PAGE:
function can
be used:
Matrix R is a large
matrix. For
example, if A
indeed
contains the
2°
observer
functions at 1
nm intervals
and wavelength
domain 360 to
830
nm, then R has
dimensions 471×471, meaning that it
has 221841
elements and
in double
precision (8
bytes per
floating point
number), it
occupies
1774728 bytes.
On modern PC
hardware, this
storage
space and the
time to
calculate R
are absolutely
not a concern.
However, it is
not helpful to
print out the
matrix on
paper. On my
PC,
the time to
calculate
a 471×471 matrix R by
function
RCohen() is
about 13
ms.



6

Putting
Matrix R to
work.
The
projection
matrix R can
be viewed in 2
ways. For
routine use of
the
orthonormal
basis, matrix
R is not
needed at all.
Matrix R can
be
considered as
background
information,
as the proof
that the
locus of unit
monochromats
has an
invariant
shape,
independent of
the
coordinate
system. The
orthonormal
basis is a
shortcut for
creating
color vectors
without using
matrix R
itself.
On the other
hand, matrix R
can be a
practical tool
for
curvefitting
problems that
arise in
relation to
color. If
matrix A
contains any
1, 2, 3, or
more linearly
independent
vectors, then
the
projection
matrix R can
be found. Then
if any vector
X (with the
same
number of rows
as A or R) is
multiplied by
R, the result
is the
projection of
X into the
column space
of A. That is,
Xstar = R*X,
where
Xstar is the
projection. An
alternate
wording is
that Xstar is
the
leastsquares
best fit to X,
using the
columns of A.
On the right
are
graphed the
red, green,
and blue
sensitivities
of a digital
camera. In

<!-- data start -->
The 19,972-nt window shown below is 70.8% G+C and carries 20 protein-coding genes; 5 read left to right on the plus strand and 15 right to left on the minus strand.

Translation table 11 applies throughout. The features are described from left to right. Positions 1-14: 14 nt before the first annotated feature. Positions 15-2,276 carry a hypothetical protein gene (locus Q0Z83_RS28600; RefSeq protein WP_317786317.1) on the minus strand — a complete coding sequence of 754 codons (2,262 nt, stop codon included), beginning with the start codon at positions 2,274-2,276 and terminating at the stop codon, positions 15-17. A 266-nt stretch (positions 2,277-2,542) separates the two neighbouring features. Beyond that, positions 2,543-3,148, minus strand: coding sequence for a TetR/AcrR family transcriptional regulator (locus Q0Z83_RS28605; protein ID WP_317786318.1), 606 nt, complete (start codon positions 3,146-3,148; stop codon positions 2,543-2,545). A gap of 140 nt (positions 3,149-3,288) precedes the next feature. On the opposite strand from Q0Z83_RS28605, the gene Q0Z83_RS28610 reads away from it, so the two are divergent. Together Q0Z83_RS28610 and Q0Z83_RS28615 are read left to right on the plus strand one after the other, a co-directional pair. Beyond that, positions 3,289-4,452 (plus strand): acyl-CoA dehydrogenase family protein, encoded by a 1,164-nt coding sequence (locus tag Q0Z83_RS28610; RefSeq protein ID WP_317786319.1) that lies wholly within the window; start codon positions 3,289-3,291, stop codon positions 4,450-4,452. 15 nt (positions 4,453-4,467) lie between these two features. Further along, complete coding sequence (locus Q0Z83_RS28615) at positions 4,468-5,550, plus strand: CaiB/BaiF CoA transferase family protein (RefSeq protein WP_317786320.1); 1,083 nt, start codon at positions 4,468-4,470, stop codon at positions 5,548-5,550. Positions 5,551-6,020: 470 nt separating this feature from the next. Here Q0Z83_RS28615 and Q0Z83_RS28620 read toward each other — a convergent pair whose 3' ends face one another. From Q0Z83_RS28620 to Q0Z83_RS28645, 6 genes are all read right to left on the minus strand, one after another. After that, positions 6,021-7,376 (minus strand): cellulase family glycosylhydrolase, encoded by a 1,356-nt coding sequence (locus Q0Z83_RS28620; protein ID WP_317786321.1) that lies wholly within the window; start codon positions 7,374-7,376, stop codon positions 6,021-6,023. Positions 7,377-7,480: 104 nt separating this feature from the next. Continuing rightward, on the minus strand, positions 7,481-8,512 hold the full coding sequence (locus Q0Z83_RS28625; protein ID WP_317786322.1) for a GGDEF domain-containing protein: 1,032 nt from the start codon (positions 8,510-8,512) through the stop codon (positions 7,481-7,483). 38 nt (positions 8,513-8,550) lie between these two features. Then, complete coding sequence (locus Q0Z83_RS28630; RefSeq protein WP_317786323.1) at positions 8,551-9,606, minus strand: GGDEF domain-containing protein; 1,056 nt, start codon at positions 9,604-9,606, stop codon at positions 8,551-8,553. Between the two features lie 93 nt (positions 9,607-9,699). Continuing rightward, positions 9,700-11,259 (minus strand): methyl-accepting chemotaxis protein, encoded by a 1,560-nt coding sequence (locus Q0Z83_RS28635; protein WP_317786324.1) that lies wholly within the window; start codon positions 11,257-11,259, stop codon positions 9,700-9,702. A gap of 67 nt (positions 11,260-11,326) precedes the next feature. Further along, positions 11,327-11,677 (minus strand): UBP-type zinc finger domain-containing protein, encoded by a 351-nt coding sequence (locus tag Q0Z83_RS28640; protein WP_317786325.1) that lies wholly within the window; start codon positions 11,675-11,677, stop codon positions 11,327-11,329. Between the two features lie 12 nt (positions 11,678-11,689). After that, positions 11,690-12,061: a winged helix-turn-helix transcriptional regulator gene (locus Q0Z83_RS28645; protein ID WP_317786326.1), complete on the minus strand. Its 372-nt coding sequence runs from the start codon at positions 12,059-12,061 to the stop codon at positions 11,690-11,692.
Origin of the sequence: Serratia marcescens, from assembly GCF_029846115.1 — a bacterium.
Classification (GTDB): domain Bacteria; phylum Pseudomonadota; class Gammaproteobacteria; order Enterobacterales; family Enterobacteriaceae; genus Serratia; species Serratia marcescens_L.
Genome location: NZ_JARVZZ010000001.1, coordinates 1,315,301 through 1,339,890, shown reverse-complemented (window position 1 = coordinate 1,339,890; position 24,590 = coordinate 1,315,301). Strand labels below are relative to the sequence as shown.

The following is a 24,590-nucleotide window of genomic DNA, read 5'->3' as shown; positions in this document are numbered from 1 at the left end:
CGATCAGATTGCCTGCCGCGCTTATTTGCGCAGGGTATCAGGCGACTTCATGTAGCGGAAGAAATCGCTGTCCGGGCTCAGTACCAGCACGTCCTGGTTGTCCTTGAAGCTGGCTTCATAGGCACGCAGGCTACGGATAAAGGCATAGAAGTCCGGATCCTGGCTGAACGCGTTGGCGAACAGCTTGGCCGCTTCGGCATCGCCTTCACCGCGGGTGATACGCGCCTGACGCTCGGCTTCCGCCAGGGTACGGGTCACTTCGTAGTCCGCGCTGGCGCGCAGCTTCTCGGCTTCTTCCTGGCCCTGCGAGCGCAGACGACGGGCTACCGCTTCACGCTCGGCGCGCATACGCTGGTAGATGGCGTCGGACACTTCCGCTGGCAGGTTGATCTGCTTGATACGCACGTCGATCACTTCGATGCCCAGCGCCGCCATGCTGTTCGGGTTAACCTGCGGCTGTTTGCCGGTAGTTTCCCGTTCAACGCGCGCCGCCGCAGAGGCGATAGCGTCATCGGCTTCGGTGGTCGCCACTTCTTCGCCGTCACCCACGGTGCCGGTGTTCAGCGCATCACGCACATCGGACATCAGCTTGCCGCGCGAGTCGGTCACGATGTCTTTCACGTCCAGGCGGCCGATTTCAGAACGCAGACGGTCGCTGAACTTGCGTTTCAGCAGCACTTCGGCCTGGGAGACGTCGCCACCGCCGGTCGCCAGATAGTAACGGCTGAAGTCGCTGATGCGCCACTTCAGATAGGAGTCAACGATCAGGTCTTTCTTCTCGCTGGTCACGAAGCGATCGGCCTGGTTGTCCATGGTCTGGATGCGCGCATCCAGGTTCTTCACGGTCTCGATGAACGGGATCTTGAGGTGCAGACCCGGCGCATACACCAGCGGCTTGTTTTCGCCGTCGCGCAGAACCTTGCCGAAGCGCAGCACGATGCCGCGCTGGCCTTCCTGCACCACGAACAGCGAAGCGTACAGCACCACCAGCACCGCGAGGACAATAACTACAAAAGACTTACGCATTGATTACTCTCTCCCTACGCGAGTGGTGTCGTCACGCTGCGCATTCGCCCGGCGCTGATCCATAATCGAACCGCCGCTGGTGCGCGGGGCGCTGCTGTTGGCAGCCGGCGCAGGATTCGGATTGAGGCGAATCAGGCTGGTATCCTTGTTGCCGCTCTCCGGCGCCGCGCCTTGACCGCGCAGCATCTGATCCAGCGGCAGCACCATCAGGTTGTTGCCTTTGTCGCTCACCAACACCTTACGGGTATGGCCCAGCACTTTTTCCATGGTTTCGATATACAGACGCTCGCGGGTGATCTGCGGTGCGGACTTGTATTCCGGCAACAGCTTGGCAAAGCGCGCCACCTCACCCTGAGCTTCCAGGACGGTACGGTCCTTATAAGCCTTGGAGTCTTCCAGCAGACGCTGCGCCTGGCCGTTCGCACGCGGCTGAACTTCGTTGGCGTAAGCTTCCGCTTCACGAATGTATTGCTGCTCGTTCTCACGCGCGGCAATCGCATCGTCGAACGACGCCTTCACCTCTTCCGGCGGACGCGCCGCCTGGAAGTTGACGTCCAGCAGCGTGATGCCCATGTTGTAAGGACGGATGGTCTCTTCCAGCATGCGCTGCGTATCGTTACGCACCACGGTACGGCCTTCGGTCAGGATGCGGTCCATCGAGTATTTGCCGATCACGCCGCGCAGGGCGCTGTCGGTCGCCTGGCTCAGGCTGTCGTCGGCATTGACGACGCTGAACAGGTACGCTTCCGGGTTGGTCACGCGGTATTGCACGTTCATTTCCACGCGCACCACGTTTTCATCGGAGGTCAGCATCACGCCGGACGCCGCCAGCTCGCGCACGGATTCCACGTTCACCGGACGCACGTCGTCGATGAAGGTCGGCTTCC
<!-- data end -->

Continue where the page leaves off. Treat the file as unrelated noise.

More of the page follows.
analyzing and
applying this
color
sensor, one
might wish to
find a linear
combination of
the camera's
red
and green
sensitivities
that best
approximates
the human
achromatic
sensitivity.
An alternate
statement of
the same goal
is that we
wish to
project the
human
achromatic
function into
the the vector
space of the
camera's red
and green
sensors. Let
the camera's
sensitivities
be
called redcam,
greencam,
bluecam. Then
Arg
= [redcam,
greencam]
Rrg
= RCohen(Arg)
achcam
=
Rrg*OrthoBasis.col(1)
Column matrix
achcam is then
the best
approximation
to the
human
achromatic
function, OrthoBasis.col(1),
by a
combination of
redcam and
greencam. The
lower graph
shows achcam
compared to
OrthoBasis.col(1).
More steps
would be
needed for the
complete
analysis of a
camera. At
this moment,
in 2006 June,
I am preparing
a paper on
that topic,
with a
coauthor. For
now, the topic
is
calculation.
The methods on
this page
can be used
for such steps
as these:
 Find an
orthonormal
basis for the
camera itself.
By combining
those
functions,
find the
camera's locus
of unit
monochromats.
 Find the best fit to
all 3 human
sensitivities
by the camera
sensitivities.
The actual
programming is
reduced to a
few steps, and
the problem
becomes one of
concepts: what
do you want
the camera to
do?



7

Blackbody
spectra can be
calculated by
this routine:
blackbody(Tkelvin,
descrip,
LamLoHi, vec)
.
Tkelvin = Kelvin
temperature of
the blackbody
descrip = a character
array that
will be set
with a
description of
this light
LamLoHi = the domain
of wavelength,
such as [360,
830].
vec = the result, a
column matrix
containing the
blackbody
spectrum
The blackbody
spectrum is
adjusted so
that it = 1 at
555 nm. In
this case,
LamLoHi
is an input,
set by the
calling
program. My
programs are
inconsistent
about this,
whether
LamLoHi must
be set by the
calling
routine. Since
I want all
spectra to
have the same
domain, the
domain
is often set
by a global
variable.